Chuck Person
Chuck Person's Eccojams Vol. 1


5.0
classic

Review

by Kirk Bowman USER (31 Reviews)
August 2nd, 2016 | 4 replies


Release Date: 2010 | Tracklist

Review Summary: learning from mistakes

Will any influential album ever be widely understood for what it is and not just its impact? Probably not, but I can try. Since Daniel Lopatin released the incredibly creative album Eccojams Vol. 1 there's been a lot of discussion about its impact on vaporwave, which I'm not denying. One clearly inspired the other. But in doing so, critics have forgotten that most important impact that music can have - the listener's feelings. We should focus less on the whole "not many people heard Eccojams, but everyone who did formed a bandcamp" ideology and more on the reasons that it inspired so many people to create, along with all the others who were inspired to do something else with their life, or even just given the motivation to keep going.

The most frequent narrative to this explains it as some sort of "well, someone had to do it" art project, like an artist who paints a dot on a canvas and sells it for thousands of dollars. There's clearly something more to it, though. Look at the samples. Most of them are largely forgotten deep cuts from somewhat forgotten eras of music. Nothing here is an obvious contender for something that apparently concentrates more on technique than actual meaning. In fact, the opposite is true. The album was released in 2010, far earlier than the real wave of poptimism, yet it uses samples from JoJo, Ian van Dahl, and nu-jack-swing-era-Janet Jackson, none of which scored him any points in the scene. It's clear to me that he was doing this for more than some ironic look at the destructive look of capitalism in the 21st century. I see that as something largely created by critics trying to easily fit him into a narrative that connected artists created. Instead, Daniel has made something genuinely comforting and inspirational.

In 2015, he explained his general teenage state of mind: "I was perpetually this B-minus kid vacillating between eagerness and depression. I wasn’t a bad kid, and I definitely wasn’t aggressive, but I was a sad kid." Eccojams declares this just as much as Garden of Delete, if more subtly. Take some of the sampled dialogue - "hurry boy, she's waiting there for you," "angel please, don’t go," "be real, it doesn't matter anyway, you know it's just a little too late," "do you ever see in your dreams, all the castles in the sky" - even just those sections of the original song, unmodified but removed from their context, are uncannily accurate representations of longing. Instead of taking the much more well-known "Rhythm Nation" for A6, he used "Lonely," much more of a heartbroken song, one that someone would listen to while they were feeling down. This whole time, things have been getting less and less steady, more twisted and uncannily looped in awkward, unusual ways. A sense of subtle misery rises to the forefront by the end of side A, dissolving into a completely chaotic static noise, hitting rock bottom, just as we do.

After this fall, we begin again with another twisted dream - the only clear messages are "but you just don't" and "nothing." Awaking from this, a light appears suddenly in the form of Kate Bush's voice, telling us "don't give up, you know it's never been easy." On my first listen to this, I wanted to loop the whole track over and over again. Not many repetition-based albums can create this longing for more.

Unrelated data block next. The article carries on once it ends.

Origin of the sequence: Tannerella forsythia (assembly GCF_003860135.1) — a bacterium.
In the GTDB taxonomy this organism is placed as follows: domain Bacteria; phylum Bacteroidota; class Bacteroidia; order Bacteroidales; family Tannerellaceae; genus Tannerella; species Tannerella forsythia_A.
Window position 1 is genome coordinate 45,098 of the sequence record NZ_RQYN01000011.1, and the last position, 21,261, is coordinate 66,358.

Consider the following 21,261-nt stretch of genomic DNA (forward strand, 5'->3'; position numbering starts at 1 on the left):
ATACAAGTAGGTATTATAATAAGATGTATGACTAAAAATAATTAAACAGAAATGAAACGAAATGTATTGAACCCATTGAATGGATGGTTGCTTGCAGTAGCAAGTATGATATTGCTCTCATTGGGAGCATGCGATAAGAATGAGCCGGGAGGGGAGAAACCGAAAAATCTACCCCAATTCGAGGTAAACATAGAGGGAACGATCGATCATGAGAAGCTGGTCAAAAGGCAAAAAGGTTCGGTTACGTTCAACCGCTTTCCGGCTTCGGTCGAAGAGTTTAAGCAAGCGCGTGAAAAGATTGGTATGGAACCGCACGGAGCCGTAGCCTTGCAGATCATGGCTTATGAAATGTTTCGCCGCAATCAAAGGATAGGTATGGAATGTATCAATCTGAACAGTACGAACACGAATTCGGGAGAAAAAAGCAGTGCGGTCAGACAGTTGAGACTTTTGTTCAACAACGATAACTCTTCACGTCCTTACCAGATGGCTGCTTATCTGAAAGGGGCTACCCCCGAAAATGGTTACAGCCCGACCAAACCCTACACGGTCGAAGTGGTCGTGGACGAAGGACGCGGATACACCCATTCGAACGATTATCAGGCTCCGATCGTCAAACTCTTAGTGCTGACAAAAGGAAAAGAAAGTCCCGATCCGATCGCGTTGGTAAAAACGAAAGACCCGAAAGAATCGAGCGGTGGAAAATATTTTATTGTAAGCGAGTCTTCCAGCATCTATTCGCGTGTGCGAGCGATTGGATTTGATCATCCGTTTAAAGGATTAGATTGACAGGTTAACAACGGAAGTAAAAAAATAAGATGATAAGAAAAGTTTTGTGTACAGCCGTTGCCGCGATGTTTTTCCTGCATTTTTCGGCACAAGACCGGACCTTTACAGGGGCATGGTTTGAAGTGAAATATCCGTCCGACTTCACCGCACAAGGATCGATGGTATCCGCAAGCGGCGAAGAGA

From that moment on, nothing is quite as hopeful, but everything's a lot better. Samples loop in more day-to-day ways, like something stuck in your head instead of a guilty thought continually hurting you. There's still difficulty - "another year and you'll be happy, just one more year and you'll be happy" on repeat represents the challenge of keeping hope through the grind of life better than perhaps any lyric I've ever heard in contemporary music - but it's a regular trial now, not a gradual destruction. The strains of life are now come and go, not descents from sanity. Something has changed for the better.

That's what Eccojams is about, really. Far too many invested music listeners are in the state of mind of side A. Our lives are loops of simple, sad longing for more than we are, are simple, sad hoping for more than we are, are simple, sad wishing for more than we are, are simple, sad begging for more than we are. I believe that art is simply the artist's feelings and experiences reflected onto a medium, and while Daniel's mirror may be fractured and complex, it is certainly polished and clear. My writings on Eccojams are based pretty much solely on my life experiences with it. I'm probably grasping at straws here, but I believe that the reason Daniel even decided to transform songs into these echoing jam sessions in the first place was because life was teaching or had taught him that grasping at straws is better than the easier, more realistic repetition of unhappy patterns.

~

Finally, with one last crystallized cry of "woman in chains," it's over. Eccojams is done - do you select "loop all," or do you stop?



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Comments:Add a Comment 
musicallychallenged
August 2nd 2016


482 Comments

Album Rating: 5.0

quote source:

http://www.thefader.com/2015/11/12/oneohtrix-point-never-garden-of-delete-daniel-lopatin



inspired by:

http://www.sputnikmusic.com/review/8477/Godspeed-You%21-Black-Emperor-F%23A%23-Infinity/

http://www.sputnikmusic.com/review/61016/Macintosh-Plus-FLORAL-SHOPPE/

Digging: Cashmere Cat - 9

Trebor.
Staff Reviewer
August 2nd 2016


54905 Comments


sweet

Digging: Benton Falls - Fighting Starlight

brandontaylor
August 2nd 2016


463 Comments

Album Rating: 4.0

nice review. i should revisit this more

LotusFlower
August 2nd 2016


12002 Comments


i wasnt aware vaporwave was that old, tbh.



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